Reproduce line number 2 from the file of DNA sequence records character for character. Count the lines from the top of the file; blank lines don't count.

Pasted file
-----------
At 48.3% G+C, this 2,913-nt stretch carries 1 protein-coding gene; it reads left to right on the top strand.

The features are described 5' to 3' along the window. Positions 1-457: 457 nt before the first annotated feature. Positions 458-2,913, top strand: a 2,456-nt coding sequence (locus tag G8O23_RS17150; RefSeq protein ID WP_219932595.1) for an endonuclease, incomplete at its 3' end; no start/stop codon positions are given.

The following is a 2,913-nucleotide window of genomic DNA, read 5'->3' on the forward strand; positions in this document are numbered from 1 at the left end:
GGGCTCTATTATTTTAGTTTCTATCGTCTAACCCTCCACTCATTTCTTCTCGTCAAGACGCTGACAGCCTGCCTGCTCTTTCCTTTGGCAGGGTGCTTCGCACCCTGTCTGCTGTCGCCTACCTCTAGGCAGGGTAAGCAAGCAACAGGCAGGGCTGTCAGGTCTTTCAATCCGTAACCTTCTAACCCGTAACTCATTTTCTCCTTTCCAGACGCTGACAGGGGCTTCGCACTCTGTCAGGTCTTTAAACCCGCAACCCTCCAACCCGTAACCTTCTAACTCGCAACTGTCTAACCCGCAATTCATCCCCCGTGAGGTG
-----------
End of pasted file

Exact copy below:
The features are described 5' to 3' along the window. Positions 1-457: 457 nt before the first annotated feature. Positions 458-2,913, top strand: a 2,456-nt coding sequence (locus tag G8O23_RS17150; RefSeq protein ID WP_219932595.1) for an endonuclease, incomplete at its 3' end; no start/stop codon positions are given.